Child Protection Sunday

By Claire Pirola, 8 September 2017

The Catholic Church in Australia will observe Child Protection Sunday on 10 September 2017.

Since its establishment in 1990, National Child Protection Week has become an annual custom whereby we are encouraged to reflect on how each of us play a part in the protection of children in our various communities and ministries. This year, Child Protection Week will be held from 3 – 10 September and the theme is “See Me, Hear Me”.

Each year, this great initiative gives us each an opportunity to reflect on our role in safeguarding children from abuse. Given the continual growth of understanding and knowledge in this area within Australia in recent decades, it is a reminder to ask ourselves what we do we do differently now, since last year, in safeguarding children.

We welcomed this year the Royal Commission into Institutional Responses to Child Sexual Abuse releasing its paper on key factors for a child safe organisation which are echoed in the revised 10 Principles for Child Safe Organisations by the NSW Office of the Children’s Guardian. One of those principles highlights this year’s National Child Protection Year theme of giving children an authentic and meaningful voice in their own safeguarding. This is an important aspect that has always been a challenge and easy to give lip service to. It’s easy to ask children what they think but how do we truly listen and embrace their views especially when it takes us out of our comfort zone or means we have to change the way we have been doing things for years.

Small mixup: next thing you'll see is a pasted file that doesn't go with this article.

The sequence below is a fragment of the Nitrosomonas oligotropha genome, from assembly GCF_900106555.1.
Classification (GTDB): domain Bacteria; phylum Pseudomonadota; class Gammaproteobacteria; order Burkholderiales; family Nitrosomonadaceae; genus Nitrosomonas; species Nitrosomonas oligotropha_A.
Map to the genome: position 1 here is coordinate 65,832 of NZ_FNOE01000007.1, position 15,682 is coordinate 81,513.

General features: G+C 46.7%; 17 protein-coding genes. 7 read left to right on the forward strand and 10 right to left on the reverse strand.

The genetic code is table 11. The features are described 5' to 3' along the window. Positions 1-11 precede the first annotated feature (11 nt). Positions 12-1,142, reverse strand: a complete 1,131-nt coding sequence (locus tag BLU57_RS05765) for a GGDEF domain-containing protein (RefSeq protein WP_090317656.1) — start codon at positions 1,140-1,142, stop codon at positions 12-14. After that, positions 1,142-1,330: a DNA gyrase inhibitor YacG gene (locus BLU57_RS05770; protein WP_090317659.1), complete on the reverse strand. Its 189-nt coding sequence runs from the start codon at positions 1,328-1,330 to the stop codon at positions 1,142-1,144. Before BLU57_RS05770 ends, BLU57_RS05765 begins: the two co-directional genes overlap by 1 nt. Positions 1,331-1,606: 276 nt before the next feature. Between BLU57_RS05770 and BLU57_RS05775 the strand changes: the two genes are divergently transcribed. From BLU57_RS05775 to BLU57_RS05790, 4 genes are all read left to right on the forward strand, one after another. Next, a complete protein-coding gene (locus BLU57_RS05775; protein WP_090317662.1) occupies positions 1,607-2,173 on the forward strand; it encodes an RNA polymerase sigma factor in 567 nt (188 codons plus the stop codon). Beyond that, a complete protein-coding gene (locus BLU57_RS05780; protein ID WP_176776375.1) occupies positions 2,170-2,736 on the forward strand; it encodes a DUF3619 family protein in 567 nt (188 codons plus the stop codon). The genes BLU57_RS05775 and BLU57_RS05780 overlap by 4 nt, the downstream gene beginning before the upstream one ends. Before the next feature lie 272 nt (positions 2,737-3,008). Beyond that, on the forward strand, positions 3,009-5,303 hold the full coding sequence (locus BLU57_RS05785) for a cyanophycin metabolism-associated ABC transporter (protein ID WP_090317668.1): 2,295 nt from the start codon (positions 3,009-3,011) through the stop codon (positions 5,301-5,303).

A recent report, (by the Institution of Child Protection Studies at the Australian Catholic University), Commissioned by the Royal Commission into Institutional Responses to Child Sexual Abuse, undertook research into the views and perceptions held by children and young people in relation to what they think about safety. The research involved more than 1400 young Australians.

Related coverage: Child Protection Sunday

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The study found that 8 in 10 boys and 9 in 10 girls said they felt safe some or all of the time when they were at school, church, holiday camps or playing in a team. However, 1 in 5 said they wouldn’t know what to do if they came across another person who made them feel unsafe or hurt.

The study showed that children and young people want adults to know what to do and say, have a trusted adult that they can talk to and get help from, for adults to notice when they are not OK, and for adults to believe them when they tell them that they feel unsafe.

Sounds easy and straight forward – but it’s clearly not, because why else was it needed to be one of the main key factors stated by the Royal Commission and NSW Office of Children’s Guardian for all Australians to attend to? The need to commission research into this area was identified because something needs to change. That something is all of us – because if we really do believe that ‘child protection is everybody’s business’ and a ‘community responsibility’ then it is us who have to do something different based on this new research and growth in understanding.

We all agreed that we each play an important part in this role in ensuring a safe environment for children and young people who participate in our education, church and community activities.

This means we must listen to what children have said they need to feel safe which includes, being a good example – demonstrating good behaviours; communicating with children and providing them with the opportunity to talk about what they are thinking, feeling, seeing, and what they need; standing up and speaking out when children or young people are being hurt, bullied or treated badly. Again words easily written and read. So perhaps the check in for 2017 for each of us is to ask this question – what am I doing differently now, compared to 12 months ago, to ensure children’s voice is heard in a meaningful way? What has that voice caused me to do differently that will keep children safer?